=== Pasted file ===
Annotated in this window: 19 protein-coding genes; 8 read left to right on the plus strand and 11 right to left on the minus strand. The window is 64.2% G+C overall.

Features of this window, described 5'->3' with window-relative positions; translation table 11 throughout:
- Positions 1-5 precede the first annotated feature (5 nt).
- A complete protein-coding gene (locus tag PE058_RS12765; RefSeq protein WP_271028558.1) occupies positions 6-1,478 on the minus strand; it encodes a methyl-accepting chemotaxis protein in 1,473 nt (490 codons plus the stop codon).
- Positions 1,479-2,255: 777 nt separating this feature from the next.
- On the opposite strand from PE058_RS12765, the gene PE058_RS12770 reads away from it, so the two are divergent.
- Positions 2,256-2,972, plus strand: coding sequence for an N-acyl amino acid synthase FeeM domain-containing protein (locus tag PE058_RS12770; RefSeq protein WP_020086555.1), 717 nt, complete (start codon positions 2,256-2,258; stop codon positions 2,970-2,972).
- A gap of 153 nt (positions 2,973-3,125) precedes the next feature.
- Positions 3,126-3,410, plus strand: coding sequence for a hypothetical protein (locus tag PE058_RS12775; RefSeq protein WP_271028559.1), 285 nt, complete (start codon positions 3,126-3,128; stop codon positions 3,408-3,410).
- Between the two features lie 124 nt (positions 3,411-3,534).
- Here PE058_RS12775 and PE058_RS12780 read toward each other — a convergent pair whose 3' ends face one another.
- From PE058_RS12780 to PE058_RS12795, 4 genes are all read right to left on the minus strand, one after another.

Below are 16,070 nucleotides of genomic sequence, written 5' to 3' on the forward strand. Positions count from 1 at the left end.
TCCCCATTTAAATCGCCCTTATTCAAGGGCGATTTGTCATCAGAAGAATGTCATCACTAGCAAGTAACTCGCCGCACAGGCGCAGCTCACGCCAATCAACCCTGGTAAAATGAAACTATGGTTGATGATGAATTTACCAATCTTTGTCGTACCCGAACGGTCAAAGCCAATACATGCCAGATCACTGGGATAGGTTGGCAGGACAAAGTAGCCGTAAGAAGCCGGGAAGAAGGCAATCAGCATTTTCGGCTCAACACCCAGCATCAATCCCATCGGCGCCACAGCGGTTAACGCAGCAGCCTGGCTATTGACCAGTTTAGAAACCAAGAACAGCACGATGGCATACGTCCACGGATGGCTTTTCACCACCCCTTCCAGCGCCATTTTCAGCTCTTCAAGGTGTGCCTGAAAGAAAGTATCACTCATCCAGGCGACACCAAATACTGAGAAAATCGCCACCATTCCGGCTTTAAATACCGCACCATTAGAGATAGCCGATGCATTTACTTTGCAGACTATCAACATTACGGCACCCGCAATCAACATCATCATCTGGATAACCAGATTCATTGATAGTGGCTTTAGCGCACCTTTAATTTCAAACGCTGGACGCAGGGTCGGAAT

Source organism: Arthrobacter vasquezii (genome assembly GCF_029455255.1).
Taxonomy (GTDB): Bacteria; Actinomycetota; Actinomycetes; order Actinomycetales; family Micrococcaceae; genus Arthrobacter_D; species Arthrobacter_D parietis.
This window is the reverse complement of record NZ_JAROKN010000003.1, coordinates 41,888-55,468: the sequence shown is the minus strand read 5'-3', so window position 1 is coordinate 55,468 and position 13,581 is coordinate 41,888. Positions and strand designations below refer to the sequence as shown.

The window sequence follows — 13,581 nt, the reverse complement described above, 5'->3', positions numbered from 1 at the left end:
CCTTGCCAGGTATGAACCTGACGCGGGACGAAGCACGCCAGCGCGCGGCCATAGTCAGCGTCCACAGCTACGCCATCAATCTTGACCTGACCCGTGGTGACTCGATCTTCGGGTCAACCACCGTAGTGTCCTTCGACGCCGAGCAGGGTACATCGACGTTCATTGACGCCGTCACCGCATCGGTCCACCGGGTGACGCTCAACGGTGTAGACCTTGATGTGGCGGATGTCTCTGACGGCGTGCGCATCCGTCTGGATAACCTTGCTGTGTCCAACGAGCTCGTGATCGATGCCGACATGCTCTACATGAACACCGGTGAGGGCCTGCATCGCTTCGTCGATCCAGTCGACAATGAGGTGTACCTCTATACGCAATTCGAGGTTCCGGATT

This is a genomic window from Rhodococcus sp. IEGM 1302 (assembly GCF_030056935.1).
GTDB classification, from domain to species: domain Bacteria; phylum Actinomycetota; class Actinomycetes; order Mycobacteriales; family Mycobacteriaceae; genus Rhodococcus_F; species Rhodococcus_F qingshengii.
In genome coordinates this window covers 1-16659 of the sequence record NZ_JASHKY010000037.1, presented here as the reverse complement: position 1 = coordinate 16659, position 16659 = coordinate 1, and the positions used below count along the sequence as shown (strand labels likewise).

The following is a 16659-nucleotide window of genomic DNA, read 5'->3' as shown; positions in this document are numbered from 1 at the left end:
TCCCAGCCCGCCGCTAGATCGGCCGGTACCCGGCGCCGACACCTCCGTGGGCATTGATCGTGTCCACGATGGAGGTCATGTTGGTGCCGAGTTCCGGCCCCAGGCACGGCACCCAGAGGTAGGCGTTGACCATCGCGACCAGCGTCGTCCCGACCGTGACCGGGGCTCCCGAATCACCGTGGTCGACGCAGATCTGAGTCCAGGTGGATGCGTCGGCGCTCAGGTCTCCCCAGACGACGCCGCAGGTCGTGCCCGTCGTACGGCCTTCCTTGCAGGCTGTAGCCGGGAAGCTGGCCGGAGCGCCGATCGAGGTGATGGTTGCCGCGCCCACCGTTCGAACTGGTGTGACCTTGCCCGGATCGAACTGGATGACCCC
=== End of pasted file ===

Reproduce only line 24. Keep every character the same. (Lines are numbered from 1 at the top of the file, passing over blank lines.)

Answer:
TCCCAGCCCGCCGCTAGATCGGCCGGTACCCGGCGCCGACACCTCCGTGGGCATTGATCGTGTCCACGATGGAGGTCATGTTGGTGCCGAGTTCCGGCCCCAGGCACGGCACCCAGAGGTAGGCGTTGACCATCGCGACCAGCGTCGTCCCGACCGTGACCGGGGCTCCCGAATCACCGTGGTCGACGCAGATCTGAGTCCAGGTGGATGCGTCGGCGCTCAGGTCTCCCCAGACGACGCCGCAGGTCGTGCCCGTCGTACGGCCTTCCTTGCAGGCTGTAGCCGGGAAGCTGGCCGGAGCGCCGATCGAGGTGATGGTTGCCGCGCCCACCGTTCGAACTGGTGTGACCTTGCCCGGATCGAACTGGATGACCCC